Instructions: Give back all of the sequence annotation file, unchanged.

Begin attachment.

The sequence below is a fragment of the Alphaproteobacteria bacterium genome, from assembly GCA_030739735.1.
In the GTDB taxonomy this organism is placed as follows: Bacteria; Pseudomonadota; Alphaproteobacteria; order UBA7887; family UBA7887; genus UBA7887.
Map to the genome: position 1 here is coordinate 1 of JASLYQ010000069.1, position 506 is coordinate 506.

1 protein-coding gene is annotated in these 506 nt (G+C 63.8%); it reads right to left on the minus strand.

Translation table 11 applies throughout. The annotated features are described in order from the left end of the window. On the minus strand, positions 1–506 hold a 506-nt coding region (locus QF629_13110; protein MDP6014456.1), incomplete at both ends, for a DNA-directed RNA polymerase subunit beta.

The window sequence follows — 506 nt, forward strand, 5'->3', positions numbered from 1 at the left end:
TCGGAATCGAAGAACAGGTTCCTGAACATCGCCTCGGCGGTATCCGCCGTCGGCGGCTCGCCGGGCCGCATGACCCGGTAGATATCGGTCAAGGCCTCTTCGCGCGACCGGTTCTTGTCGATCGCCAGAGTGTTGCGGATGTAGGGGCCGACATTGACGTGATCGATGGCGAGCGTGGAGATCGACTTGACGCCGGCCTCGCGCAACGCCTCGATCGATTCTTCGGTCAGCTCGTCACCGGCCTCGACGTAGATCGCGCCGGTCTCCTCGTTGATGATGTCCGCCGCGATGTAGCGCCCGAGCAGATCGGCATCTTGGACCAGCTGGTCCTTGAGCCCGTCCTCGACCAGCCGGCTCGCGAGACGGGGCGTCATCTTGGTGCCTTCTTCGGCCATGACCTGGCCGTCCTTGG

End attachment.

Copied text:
The sequence below is a fragment of the Alphaproteobacteria bacterium genome, from assembly GCA_030739735.1.
In the GTDB taxonomy this organism is placed as follows: Bacteria; Pseudomonadota; Alphaproteobacteria; order UBA7887; family UBA7887; genus UBA7887.
Map to the genome: position 1 here is coordinate 1 of JASLYQ010000069.1, position 506 is coordinate 506.

1 protein-coding gene is annotated in these 506 nt (G+C 63.8%); it reads right to left on the minus strand.

Translation table 11 applies throughout. The annotated features are described in order from the left end of the window. On the minus strand, positions 1–506 hold a 506-nt coding region (locus QF629_13110; protein MDP6014456.1), incomplete at both ends, for a DNA-directed RNA polymerase subunit beta.

The window sequence follows — 506 nt, forward strand, 5'->3', positions numbered from 1 at the left end:
TCGGAATCGAAGAACAGGTTCCTGAACATCGCCTCGGCGGTATCCGCCGTCGGCGGCTCGCCGGGCCGCATGACCCGGTAGATATCGGTCAAGGCCTCTTCGCGCGACCGGTTCTTGTCGATCGCCAGAGTGTTGCGGATGTAGGGGCCGACATTGACGTGATCGATGGCGAGCGTGGAGATCGACTTGACGCCGGCCTCGCGCAACGCCTCGATCGATTCTTCGGTCAGCTCGTCACCGGCCTCGACGTAGATCGCGCCGGTCTCCTCGTTGATGATGTCCGCCGCGATGTAGCGCCCGAGCAGATCGGCATCTTGGACCAGCTGGTCCTTGAGCCCGTCCTCGACCAGCCGGCTCGCGAGACGGGGCGTCATCTTGGTGCCTTCTTCGGCCATGACCTGGCCGTCCTTGG